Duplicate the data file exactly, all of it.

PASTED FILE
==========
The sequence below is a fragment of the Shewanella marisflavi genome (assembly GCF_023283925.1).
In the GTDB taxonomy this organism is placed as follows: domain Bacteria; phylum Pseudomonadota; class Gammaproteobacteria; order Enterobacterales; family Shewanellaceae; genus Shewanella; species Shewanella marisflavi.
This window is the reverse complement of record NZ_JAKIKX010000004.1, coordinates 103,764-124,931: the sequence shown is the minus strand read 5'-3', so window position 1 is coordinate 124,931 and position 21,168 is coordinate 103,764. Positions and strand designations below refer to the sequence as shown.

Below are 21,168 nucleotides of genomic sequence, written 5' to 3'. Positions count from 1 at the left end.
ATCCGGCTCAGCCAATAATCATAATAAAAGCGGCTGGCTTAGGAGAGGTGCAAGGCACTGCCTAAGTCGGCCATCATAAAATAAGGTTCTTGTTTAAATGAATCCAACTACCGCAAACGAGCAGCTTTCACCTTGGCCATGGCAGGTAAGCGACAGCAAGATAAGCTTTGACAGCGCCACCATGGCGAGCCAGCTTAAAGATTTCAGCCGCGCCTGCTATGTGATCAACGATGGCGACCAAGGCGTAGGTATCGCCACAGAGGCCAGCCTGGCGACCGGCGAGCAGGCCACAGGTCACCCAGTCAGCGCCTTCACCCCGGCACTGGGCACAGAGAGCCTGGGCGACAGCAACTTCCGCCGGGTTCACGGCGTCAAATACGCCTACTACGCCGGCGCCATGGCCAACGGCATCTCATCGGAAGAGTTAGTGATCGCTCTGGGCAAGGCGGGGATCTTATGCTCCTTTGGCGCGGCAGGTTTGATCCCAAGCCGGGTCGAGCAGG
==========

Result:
The sequence below is a fragment of the Shewanella marisflavi genome (assembly GCF_023283925.1).
In the GTDB taxonomy this organism is placed as follows: domain Bacteria; phylum Pseudomonadota; class Gammaproteobacteria; order Enterobacterales; family Shewanellaceae; genus Shewanella; species Shewanella marisflavi.
This window is the reverse complement of record NZ_JAKIKX010000004.1, coordinates 103,764-124,931: the sequence shown is the minus strand read 5'-3', so window position 1 is coordinate 124,931 and position 21,168 is coordinate 103,764. Positions and strand designations below refer to the sequence as shown.

Below are 21,168 nucleotides of genomic sequence, written 5' to 3'. Positions count from 1 at the left end.
ATCCGGCTCAGCCAATAATCATAATAAAAGCGGCTGGCTTAGGAGAGGTGCAAGGCACTGCCTAAGTCGGCCATCATAAAATAAGGTTCTTGTTTAAATGAATCCAACTACCGCAAACGAGCAGCTTTCACCTTGGCCATGGCAGGTAAGCGACAGCAAGATAAGCTTTGACAGCGCCACCATGGCGAGCCAGCTTAAAGATTTCAGCCGCGCCTGCTATGTGATCAACGATGGCGACCAAGGCGTAGGTATCGCCACAGAGGCCAGCCTGGCGACCGGCGAGCAGGCCACAGGTCACCCAGTCAGCGCCTTCACCCCGGCACTGGGCACAGAGAGCCTGGGCGACAGCAACTTCCGCCGGGTTCACGGCGTCAAATACGCCTACTACGCCGGCGCCATGGCCAACGGCATCTCATCGGAAGAGTTAGTGATCGCTCTGGGCAAGGCGGGGATCTTATGCTCCTTTGGCGCGGCAGGTTTGATCCCAAGCCGGGTCGAGCAGG